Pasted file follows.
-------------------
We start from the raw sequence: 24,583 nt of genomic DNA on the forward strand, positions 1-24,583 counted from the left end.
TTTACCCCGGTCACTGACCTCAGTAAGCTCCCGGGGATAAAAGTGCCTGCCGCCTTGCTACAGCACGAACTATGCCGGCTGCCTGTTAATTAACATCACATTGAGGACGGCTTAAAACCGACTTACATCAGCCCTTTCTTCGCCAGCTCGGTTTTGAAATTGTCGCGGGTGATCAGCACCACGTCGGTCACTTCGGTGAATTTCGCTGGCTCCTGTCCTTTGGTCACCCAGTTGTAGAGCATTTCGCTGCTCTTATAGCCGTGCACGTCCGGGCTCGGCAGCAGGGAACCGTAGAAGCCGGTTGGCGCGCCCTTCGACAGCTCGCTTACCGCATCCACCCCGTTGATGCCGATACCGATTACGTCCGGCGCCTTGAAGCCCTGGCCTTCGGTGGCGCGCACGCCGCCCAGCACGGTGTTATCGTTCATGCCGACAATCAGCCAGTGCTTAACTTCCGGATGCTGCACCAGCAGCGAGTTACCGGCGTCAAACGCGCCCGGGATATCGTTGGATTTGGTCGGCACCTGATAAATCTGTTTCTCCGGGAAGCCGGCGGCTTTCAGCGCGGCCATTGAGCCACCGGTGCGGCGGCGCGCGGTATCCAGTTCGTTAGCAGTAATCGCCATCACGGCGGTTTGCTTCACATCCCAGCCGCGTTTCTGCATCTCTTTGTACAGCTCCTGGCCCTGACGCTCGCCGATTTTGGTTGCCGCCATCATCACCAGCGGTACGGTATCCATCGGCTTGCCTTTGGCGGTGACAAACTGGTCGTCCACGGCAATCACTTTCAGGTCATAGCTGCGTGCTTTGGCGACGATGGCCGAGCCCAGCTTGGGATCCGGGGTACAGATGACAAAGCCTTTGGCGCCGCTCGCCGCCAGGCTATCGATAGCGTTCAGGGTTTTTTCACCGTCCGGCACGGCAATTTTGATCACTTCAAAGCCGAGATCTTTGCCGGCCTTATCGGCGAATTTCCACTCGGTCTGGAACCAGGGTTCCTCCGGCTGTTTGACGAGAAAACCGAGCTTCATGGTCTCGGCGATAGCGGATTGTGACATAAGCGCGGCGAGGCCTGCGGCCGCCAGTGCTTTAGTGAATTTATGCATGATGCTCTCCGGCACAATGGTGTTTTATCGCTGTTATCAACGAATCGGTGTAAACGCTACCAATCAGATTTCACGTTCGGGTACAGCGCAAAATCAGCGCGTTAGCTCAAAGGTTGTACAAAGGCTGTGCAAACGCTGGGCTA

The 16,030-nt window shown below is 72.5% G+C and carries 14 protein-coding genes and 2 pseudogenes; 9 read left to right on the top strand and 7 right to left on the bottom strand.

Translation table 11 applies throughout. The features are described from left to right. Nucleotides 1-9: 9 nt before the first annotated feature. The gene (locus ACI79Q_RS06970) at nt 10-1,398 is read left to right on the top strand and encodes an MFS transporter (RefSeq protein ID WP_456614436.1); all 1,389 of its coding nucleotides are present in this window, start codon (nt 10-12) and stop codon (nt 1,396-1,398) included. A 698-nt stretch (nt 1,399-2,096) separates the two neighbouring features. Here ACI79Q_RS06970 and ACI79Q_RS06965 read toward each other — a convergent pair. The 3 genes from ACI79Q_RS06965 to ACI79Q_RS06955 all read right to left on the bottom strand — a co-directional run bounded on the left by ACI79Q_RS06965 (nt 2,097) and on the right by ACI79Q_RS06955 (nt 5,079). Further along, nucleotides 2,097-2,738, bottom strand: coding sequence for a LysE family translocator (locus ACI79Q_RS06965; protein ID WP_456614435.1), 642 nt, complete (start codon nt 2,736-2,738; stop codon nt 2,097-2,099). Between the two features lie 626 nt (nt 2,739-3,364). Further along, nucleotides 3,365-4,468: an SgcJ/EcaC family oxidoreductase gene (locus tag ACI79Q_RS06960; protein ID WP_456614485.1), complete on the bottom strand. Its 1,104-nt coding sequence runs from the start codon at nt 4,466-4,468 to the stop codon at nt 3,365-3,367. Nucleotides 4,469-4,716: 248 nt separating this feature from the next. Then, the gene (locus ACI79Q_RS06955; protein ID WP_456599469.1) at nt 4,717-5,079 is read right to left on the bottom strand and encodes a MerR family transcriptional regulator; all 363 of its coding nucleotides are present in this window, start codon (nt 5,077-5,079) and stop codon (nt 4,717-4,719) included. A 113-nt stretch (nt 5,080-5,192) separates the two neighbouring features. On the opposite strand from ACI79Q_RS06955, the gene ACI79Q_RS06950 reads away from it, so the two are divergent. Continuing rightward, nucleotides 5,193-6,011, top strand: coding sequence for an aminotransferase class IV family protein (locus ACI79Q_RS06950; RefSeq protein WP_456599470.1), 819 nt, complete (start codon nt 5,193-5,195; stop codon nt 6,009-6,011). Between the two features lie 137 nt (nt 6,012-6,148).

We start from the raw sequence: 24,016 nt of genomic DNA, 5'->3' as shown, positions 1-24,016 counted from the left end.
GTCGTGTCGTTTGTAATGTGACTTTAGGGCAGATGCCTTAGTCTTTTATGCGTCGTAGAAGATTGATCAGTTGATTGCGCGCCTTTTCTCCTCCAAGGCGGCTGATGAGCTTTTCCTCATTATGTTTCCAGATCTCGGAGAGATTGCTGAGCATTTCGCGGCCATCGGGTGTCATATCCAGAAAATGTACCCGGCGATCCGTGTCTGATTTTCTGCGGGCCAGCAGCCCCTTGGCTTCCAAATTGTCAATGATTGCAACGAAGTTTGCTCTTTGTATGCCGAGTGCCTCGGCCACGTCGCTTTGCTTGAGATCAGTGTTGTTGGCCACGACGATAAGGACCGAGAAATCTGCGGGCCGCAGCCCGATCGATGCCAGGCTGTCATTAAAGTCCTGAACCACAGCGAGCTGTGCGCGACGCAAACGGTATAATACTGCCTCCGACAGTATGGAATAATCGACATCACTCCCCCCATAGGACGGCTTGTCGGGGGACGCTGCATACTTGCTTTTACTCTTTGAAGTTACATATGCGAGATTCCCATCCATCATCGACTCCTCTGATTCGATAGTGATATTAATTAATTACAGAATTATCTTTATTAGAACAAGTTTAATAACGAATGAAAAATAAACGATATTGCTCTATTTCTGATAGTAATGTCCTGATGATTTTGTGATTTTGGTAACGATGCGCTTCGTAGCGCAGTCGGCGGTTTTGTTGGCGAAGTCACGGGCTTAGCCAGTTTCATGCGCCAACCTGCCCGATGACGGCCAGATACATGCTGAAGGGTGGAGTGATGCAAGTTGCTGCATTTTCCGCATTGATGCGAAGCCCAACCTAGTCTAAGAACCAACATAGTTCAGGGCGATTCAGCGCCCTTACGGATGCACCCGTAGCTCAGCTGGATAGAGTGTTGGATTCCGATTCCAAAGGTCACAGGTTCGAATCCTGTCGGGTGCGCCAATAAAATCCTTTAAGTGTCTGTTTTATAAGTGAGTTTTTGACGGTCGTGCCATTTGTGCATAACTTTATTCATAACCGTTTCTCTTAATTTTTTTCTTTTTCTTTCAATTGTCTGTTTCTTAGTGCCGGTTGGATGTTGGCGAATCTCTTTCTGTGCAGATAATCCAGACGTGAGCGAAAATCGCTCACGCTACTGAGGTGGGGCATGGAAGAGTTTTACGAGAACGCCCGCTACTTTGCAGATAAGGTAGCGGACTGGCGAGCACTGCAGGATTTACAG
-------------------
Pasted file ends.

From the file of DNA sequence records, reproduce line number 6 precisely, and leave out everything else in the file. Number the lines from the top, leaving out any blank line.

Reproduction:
GTCGTGTCGTTTGTAATGTGACTTTAGGGCAGATGCCTTAGTCTTTTATGCGTCGTAGAAGATTGATCAGTTGATTGCGCGCCTTTTCTCCTCCAAGGCGGCTGATGAGCTTTTCCTCATTATGTTTCCAGATCTCGGAGAGATTGCTGAGCATTTCGCGGCCATCGGGTGTCATATCCAGAAAATGTACCCGGCGATCCGTGTCTGATTTTCTGCGGGCCAGCAGCCCCTTGGCTTCCAAATTGTCAATGATTGCAACGAAGTTTGCTCTTTGTATGCCGAGTGCCTCGGCCACGTCGCTTTGCTTGAGATCAGTGTTGTTGGCCACGACGATAAGGACCGAGAAATCTGCGGGCCGCAGCCCGATCGATGCCAGGCTGTCATTAAAGTCCTGAACCACAGCGAGCTGTGCGCGACGCAAACGGTATAATACTGCCTCCGACAGTATGGAATAATCGACATCACTCCCCCCATAGGACGGCTTGTCGGGGGACGCTGCATACTTGCTTTTACTCTTTGAAGTTACATATGCGAGATTCCCATCCATCATCGACTCCTCTGATTCGATAGTGATATTAATTAATTACAGAATTATCTTTATTAGAACAAGTTTAATAACGAATGAAAAATAAACGATATTGCTCTATTTCTGATAGTAATGTCCTGATGATTTTGTGATTTTGGTAACGATGCGCTTCGTAGCGCAGTCGGCGGTTTTGTTGGCGAAGTCACGGGCTTAGCCAGTTTCATGCGCCAACCTGCCCGATGACGGCCAGATACATGCTGAAGGGTGGAGTGATGCAAGTTGCTGCATTTTCCGCATTGATGCGAAGCCCAACCTAGTCTAAGAACCAACATAGTTCAGGGCGATTCAGCGCCCTTACGGATGCACCCGTAGCTCAGCTGGATAGAGTGTTGGATTCCGATTCCAAAGGTCACAGGTTCGAATCCTGTCGGGTGCGCCAATAAAATCCTTTAAGTGTCTGTTTTATAAGTGAGTTTTTGACGGTCGTGCCATTTGTGCATAACTTTATTCATAACCGTTTCTCTTAATTTTTTTCTTTTTCTTTCAATTGTCTGTTTCTTAGTGCCGGTTGGATGTTGGCGAATCTCTTTCTGTGCAGATAATCCAGACGTGAGCGAAAATCGCTCACGCTACTGAGGTGGGGCATGGAAGAGTTTTACGAGAACGCCCGCTACTTTGCAGATAAGGTAGCGGACTGGCGAGCACTGCAGGATTTACAG